Most websites fail to provide significant value to a startup for two main reasons:


  1. A great deal of attention is given to initially building a website. But once launched, little to no attention is given to the website.
  2. A lack of marketing effort and budget is provided after a website has been launched.


Static Verses Dynamic Websites

A major difference exists between a static website and a dynamic website. It is important to know the difference, and how this issue impacts your website strategy and budget.


Static Website
A static website is basically informational only. It allows a visitor to learn what your startup company, and allows visitors to get in contact with your company. However, a static website offers little opportunity for interaction and transactions to occur.


Static websites are often used as a temporary site until a larger website development project is completed. We call these a prelaunch site or temporary landing pages.


A prelaunch website is designed to create awareness quickly and capture visitors information so that they may be contacted when the full website is launched. Today, consumers expect companies to have dynamic websites so that they can easily complete transactions and actually conduct business immediately.


Dynamic Website
A dynamic website is typically designed and developed to automate processes and procedures by leveraging technology. A dynamic website is informational like a static website, but functionality is added so that customers can buy goods and services, inputs of information can be outputted as results used immediately, employee training and testing can be done virtually at anytime. Dynamic websites are more powerful and cost more to create and maintain. Thus, a dynamic website should generate more business value as well.



How to Budget for a Startup’s Website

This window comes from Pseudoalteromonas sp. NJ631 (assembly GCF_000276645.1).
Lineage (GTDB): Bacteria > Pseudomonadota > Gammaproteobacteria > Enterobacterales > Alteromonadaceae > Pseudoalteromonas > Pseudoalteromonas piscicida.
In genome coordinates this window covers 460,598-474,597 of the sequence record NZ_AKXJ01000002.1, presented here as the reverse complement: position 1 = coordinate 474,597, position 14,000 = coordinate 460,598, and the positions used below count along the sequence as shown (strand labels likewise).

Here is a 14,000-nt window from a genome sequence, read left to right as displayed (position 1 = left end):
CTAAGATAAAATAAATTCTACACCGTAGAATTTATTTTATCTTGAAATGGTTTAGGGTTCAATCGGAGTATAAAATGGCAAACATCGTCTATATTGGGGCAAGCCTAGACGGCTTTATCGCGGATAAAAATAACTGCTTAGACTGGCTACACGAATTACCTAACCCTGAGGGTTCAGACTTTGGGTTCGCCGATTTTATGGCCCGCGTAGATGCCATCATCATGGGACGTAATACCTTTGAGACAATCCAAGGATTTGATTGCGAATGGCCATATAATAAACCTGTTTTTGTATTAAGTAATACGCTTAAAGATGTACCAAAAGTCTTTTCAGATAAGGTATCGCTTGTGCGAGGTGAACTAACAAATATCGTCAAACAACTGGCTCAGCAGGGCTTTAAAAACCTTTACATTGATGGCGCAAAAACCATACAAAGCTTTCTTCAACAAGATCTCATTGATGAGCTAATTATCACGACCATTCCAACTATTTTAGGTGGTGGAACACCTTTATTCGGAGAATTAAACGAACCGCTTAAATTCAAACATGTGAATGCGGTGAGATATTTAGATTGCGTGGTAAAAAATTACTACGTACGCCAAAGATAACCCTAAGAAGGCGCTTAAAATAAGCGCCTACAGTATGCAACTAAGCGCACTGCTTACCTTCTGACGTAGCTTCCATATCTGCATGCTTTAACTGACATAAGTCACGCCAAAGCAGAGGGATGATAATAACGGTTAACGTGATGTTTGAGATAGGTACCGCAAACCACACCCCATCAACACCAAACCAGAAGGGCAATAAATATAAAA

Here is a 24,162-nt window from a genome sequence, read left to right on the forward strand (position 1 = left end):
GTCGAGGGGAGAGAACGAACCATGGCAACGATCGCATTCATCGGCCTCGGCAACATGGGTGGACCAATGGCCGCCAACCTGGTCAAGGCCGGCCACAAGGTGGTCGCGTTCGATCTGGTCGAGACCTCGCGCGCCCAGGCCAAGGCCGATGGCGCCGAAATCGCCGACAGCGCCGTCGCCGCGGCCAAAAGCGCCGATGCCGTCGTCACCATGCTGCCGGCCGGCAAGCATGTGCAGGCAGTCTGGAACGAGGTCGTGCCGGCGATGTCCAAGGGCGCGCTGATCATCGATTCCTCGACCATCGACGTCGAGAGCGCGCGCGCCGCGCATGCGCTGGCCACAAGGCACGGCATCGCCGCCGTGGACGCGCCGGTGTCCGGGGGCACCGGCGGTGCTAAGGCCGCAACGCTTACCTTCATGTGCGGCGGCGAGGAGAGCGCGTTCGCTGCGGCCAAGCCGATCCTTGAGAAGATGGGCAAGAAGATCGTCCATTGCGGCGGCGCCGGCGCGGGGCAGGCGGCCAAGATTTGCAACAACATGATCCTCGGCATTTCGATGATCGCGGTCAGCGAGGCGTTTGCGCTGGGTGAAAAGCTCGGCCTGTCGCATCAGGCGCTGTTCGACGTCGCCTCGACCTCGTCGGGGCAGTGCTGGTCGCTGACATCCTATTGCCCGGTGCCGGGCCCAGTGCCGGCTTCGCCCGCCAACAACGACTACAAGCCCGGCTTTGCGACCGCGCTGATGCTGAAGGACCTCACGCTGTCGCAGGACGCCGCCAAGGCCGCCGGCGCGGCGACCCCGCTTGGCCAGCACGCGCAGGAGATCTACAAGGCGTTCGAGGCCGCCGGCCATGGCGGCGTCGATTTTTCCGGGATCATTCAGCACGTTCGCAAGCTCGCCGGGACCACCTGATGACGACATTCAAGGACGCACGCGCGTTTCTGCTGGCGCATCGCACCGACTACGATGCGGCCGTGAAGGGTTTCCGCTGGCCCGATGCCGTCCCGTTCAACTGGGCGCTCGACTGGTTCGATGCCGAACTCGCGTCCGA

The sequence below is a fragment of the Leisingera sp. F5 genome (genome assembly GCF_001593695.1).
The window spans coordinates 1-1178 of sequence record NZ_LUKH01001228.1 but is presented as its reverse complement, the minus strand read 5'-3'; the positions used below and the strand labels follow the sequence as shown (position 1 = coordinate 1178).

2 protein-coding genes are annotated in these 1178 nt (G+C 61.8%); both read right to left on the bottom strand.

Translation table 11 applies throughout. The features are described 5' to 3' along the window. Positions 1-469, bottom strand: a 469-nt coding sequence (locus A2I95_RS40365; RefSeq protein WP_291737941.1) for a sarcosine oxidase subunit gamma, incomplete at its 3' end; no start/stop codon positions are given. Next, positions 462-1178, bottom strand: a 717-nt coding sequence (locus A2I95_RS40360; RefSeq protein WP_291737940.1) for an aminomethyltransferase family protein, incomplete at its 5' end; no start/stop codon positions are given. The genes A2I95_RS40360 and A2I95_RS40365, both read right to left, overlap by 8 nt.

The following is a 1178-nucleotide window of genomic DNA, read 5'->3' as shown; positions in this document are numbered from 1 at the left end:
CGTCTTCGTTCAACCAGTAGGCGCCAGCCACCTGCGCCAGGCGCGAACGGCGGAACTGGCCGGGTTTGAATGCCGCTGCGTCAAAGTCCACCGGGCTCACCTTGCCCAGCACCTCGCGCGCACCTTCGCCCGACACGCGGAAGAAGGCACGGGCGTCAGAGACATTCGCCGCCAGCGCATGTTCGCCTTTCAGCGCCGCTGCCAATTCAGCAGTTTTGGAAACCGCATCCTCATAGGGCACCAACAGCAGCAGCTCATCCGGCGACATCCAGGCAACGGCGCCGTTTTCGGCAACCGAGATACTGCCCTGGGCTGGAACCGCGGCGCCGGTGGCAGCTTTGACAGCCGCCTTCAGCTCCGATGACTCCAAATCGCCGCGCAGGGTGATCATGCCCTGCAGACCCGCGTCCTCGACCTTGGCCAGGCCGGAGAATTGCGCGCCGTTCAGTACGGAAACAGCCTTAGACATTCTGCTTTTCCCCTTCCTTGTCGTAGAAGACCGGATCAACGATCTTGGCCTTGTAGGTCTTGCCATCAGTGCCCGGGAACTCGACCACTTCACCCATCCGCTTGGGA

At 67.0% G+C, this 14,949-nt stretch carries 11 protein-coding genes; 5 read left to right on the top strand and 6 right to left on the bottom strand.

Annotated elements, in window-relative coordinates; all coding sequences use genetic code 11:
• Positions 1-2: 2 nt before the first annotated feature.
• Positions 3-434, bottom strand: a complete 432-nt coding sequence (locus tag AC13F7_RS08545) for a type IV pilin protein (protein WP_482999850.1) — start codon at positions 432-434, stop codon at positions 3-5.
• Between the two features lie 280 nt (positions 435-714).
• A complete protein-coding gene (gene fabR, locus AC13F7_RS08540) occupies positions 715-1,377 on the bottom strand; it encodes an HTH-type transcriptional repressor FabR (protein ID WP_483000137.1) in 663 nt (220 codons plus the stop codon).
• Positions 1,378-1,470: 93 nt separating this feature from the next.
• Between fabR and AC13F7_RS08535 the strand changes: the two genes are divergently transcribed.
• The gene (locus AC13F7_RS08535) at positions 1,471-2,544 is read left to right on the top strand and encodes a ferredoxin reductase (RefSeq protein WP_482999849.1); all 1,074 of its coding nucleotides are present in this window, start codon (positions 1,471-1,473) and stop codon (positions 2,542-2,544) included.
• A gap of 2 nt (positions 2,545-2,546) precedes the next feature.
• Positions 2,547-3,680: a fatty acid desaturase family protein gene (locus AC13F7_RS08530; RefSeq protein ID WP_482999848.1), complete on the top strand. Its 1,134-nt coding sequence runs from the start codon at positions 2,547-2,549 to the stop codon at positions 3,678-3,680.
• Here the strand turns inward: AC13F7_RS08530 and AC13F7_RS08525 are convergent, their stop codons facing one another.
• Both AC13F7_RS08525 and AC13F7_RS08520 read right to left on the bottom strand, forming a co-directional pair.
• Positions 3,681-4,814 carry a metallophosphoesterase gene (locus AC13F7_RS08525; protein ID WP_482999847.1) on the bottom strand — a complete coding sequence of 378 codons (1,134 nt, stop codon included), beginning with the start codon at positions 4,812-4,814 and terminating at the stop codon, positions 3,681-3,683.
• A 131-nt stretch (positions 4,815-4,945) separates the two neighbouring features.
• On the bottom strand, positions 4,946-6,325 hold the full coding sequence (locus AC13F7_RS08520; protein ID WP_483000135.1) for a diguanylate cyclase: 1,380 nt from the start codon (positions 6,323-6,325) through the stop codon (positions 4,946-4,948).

A budget for a web site should be one of the largest line items in your initial and annual budget. Why? Because it has the ability to have the greatest impact on your business. It can automate manual processes and procedures, process orders 24/7, communicate  a company message globally, and solve customer problems.



Always budget for a website using a clearly defined strategy with quantitative goals. The strategy and goals should drive what gets designed and developed, and the budget necessary to achieve such goals.

website startup company cost spreadsheet



Rule 6: Take a build and release approach by starting with a static prelaunch website while building a dynamic website for your startup company.Click To Tweet


Who Should Develop Your Website?

First, remember time has value. So, the first decision to make when deciding who should develop your website is determining what is the best use of your time to grow your startup company.


Option 1: Build It Yourself
Building a website yourself can be a significant “hard” cost savings for you and your startup company. But, this may not be the best use of your time. Remember you are running a business which requires management of many areas such as finances, marketing, sales, strategic planning, product development, etc. The learning curve for designing and developing a website is much steeper than you might think. In addition, it requires continuous training and learning the latest technology in order to maintain your own website and keeping it from easily becoming obsolete.


Designing and developing websites properly is time-consuming even for professionals. Yes, tools and templates exist to help shorten the design and development time. However, where time is not getting spent on developing everything from scratch, it takes a great deal of time to put all the pieces and parts of the puzzle together.
If you are set on developing your own website the following resources will be helpful to you. Depending on your geographic location, Meetup and General Assembly (GA) offer a variety of groups and educational sessions to learn how to design and develop a website.


Option 2: Get Professionals Involved
Professionals are faster, more efficient, and have a finger on the pulse of what is going on in the digital world. They can identify and implement technology that can have a major impact on your startup company. A leader of a startup ought to know what he or she is good at, and recruit others that are just as good in their respective field of expertise.


Building It Yourself
Professional Static
Professional Dynamic
Fully Custom Dynamic 
If you have technical  and creative skills, this is an option to keep cost down for your startup. However, this still may not be the best use of your time depending on the type of startup and industry the company is entering into.
Only a few cases exist for why you would build a static website in today’s digital economy. I.e. coffee shop, local restaurants, some professional services.
Most startup websites fall into this category.
Web-based and/or mobile software startups.
Website Design & Development Budget
Initial Cost:
$500 – $1500
Monthly Cost:
$100 a month
Initial Cost:
$1,500 – $7,500
Monthly Cost: